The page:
78 Life Lessons on my 40th Birthday

I was shooting for 40 life lessons on my 40th birthday, but I kept going and ended up with 78. Which of these do you like the best? Are there any you disagree with?

  1. Be kind to everyone no matter what. (Thanks Mom!)
  2. Don’t borrow money. And if you have to borrow money, pay it back ASAP. (Thanks Dad!)
  3. People will judge you wrongly. Keep being you anyway. 
  4. People are highly imperfect. Even if it doesn’t seem like it at first. 
  5. Whatever happened with your parents when you were a kid wasn’t your fault. 
  6. Money, or lack of it, can cause a lot of heartache if you let it. 
  7. Be honest. It’s always the best way. 
  8. Sometimes your mistakes can save you. 
  9. People you love can and will hurt you. You don’t have to add to the pain by refusing to forgive them. 
  10. Good people do bad things. Everyone is human. 
  11. The hard things in life make us who we are. 
  12. You can do hard things. 
  13. God is listening. And it’s more evident when you watch for Him in your life. 
  14. If you follow your feelings you can’t go wrong. 
  15. Nature is a gift. Use it wisely. 
  16. You never forget the most pivotal moments in your life. 
  17. There is a strong connection between our bodies and our minds. Don’t ignore the cues.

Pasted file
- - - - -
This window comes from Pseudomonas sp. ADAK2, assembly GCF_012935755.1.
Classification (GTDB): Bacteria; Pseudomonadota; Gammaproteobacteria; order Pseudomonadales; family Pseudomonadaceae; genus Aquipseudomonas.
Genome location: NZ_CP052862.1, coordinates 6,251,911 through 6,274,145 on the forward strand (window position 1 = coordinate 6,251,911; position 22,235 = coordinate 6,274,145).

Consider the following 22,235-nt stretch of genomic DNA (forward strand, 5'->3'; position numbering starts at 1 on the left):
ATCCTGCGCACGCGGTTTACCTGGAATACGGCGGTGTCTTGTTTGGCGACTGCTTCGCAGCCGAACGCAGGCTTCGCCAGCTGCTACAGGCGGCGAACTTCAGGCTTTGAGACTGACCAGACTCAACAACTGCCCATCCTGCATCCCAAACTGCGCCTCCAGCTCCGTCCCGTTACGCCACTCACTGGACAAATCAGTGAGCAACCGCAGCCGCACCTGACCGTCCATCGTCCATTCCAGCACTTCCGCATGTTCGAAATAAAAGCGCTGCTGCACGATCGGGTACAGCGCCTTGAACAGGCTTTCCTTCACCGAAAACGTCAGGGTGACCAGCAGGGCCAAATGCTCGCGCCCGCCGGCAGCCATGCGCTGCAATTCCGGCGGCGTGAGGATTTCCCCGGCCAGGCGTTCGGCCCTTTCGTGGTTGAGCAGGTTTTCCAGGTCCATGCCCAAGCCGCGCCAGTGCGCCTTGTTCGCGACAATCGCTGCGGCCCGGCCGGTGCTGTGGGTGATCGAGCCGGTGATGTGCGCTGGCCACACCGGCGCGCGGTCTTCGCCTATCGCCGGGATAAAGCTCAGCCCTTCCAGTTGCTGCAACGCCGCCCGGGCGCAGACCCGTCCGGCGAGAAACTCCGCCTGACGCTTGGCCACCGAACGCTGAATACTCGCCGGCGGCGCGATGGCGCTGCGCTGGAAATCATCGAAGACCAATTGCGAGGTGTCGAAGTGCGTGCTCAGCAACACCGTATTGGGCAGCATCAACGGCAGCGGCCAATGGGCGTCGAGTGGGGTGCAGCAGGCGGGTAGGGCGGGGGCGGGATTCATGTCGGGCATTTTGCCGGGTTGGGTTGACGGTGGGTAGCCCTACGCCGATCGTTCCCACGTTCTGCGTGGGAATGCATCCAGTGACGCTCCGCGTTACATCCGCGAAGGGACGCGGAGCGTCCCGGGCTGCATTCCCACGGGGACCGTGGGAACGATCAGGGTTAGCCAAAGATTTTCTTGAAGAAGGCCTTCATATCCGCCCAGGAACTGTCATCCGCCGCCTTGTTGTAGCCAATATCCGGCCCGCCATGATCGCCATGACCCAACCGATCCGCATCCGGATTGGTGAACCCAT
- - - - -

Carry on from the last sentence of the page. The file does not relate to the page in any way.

18. People can love you when they don’t even really know you. 
  19. You know so very little. Accepting that fact will serve you. 
  20. There is always something to do. Don’t let it be a reason to not rest or enjoy yourself. 
  21. You literally can’t make everyone happy. Stop trying. Focus on making yourself happy. I.e. you can be the juiciest peach in the orchard, but there will always be someone who doesn’t like peaches. 
  22. The little moments are the big moments. Try not to miss them. 
  23. When you trust yourself, there isn’t anything you can’t figure out.
  24. Your net worth has nothing to do with your self worth. Unless you let it. 
  25. Never be afraid to be yourself. This whole life is meant to help you figure out who you are. 
  26. Guilt and shame are only useful if they lead you to change. If they are making you stuck, let them go. 
  27. Children are our best teachers. 
  28. Love is always the answer. In every situation. 
  29. You don’t get married to complete yourself. You get married so you always have someone to love. 
  30. You can just decide to be happy. 
  31. You can’t make anyone else feel something. And they can’t make you feel anything. 
  32. Sometimes you have to go down the wrong path first to know what the right path is. 
  33. Friends can be the family you never knew you needed. 
  34. Stay calm when you are swimming. Panic will increase the odds of drowning. 
  35. Travel seems glamorous. What’s really glamorous is the destination. 
  36. Every problem is a belief problem. 
  37. You rarely get what you want unless you ask for it. 
  38. If there is a rule, there’s probably a reason for it. But also, sometimes rules need to be broken. That’s the exception to the rule though. 
  39. Distraction is the adversary’s most effective tool. 
  40. Always ask how spicy the sauce is. 
  41. Everyone is boring, until you get to know them. 
  42. People are more the same than they are different.